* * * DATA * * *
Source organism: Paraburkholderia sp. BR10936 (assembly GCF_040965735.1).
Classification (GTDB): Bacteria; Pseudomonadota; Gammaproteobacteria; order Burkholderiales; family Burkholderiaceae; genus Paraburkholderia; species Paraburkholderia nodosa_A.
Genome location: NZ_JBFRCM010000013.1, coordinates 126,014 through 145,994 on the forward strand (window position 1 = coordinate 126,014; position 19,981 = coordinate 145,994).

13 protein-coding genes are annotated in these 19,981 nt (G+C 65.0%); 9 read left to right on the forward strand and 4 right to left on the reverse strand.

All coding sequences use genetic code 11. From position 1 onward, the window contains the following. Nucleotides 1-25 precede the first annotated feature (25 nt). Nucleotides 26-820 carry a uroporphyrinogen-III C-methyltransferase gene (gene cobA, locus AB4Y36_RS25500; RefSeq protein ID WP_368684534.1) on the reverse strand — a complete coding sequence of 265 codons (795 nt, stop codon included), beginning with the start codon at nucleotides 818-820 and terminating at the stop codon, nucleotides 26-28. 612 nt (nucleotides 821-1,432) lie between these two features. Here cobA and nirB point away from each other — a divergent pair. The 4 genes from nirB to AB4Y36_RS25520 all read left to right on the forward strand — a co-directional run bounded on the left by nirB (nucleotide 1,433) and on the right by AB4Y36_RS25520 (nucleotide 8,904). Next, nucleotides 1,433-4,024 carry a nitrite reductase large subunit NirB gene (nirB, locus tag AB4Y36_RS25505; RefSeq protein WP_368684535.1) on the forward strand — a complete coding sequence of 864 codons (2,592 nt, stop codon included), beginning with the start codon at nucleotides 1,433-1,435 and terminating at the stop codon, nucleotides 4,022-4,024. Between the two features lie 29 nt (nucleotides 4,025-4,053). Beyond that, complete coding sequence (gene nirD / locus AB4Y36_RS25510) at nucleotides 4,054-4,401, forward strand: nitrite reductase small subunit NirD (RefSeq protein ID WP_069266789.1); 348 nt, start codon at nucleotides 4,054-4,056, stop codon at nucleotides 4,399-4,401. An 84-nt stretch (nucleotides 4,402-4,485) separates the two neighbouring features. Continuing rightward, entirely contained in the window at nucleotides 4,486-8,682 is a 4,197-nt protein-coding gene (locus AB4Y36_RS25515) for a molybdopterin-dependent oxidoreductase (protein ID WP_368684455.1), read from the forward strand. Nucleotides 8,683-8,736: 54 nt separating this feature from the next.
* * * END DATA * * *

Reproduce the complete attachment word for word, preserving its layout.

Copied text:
Source organism: Paraburkholderia sp. BR10936 (assembly GCF_040965735.1).
Classification (GTDB): Bacteria; Pseudomonadota; Gammaproteobacteria; order Burkholderiales; family Burkholderiaceae; genus Paraburkholderia; species Paraburkholderia nodosa_A.
Genome location: NZ_JBFRCM010000013.1, coordinates 126,014 through 145,994 on the forward strand (window position 1 = coordinate 126,014; position 19,981 = coordinate 145,994).

13 protein-coding genes are annotated in these 19,981 nt (G+C 65.0%); 9 read left to right on the forward strand and 4 right to left on the reverse strand.

All coding sequences use genetic code 11. From position 1 onward, the window contains the following. Nucleotides 1-25 precede the first annotated feature (25 nt). Nucleotides 26-820 carry a uroporphyrinogen-III C-methyltransferase gene (gene cobA, locus AB4Y36_RS25500; RefSeq protein ID WP_368684534.1) on the reverse strand — a complete coding sequence of 265 codons (795 nt, stop codon included), beginning with the start codon at nucleotides 818-820 and terminating at the stop codon, nucleotides 26-28. 612 nt (nucleotides 821-1,432) lie between these two features. Here cobA and nirB point away from each other — a divergent pair. The 4 genes from nirB to AB4Y36_RS25520 all read left to right on the forward strand — a co-directional run bounded on the left by nirB (nucleotide 1,433) and on the right by AB4Y36_RS25520 (nucleotide 8,904). Next, nucleotides 1,433-4,024 carry a nitrite reductase large subunit NirB gene (nirB, locus tag AB4Y36_RS25505; RefSeq protein WP_368684535.1) on the forward strand — a complete coding sequence of 864 codons (2,592 nt, stop codon included), beginning with the start codon at nucleotides 1,433-1,435 and terminating at the stop codon, nucleotides 4,022-4,024. Between the two features lie 29 nt (nucleotides 4,025-4,053). Beyond that, complete coding sequence (gene nirD / locus AB4Y36_RS25510) at nucleotides 4,054-4,401, forward strand: nitrite reductase small subunit NirD (RefSeq protein ID WP_069266789.1); 348 nt, start codon at nucleotides 4,054-4,056, stop codon at nucleotides 4,399-4,401. An 84-nt stretch (nucleotides 4,402-4,485) separates the two neighbouring features. Continuing rightward, entirely contained in the window at nucleotides 4,486-8,682 is a 4,197-nt protein-coding gene (locus AB4Y36_RS25515) for a molybdopterin-dependent oxidoreductase (protein ID WP_368684455.1), read from the forward strand. Nucleotides 8,683-8,736: 54 nt separating this feature from the next.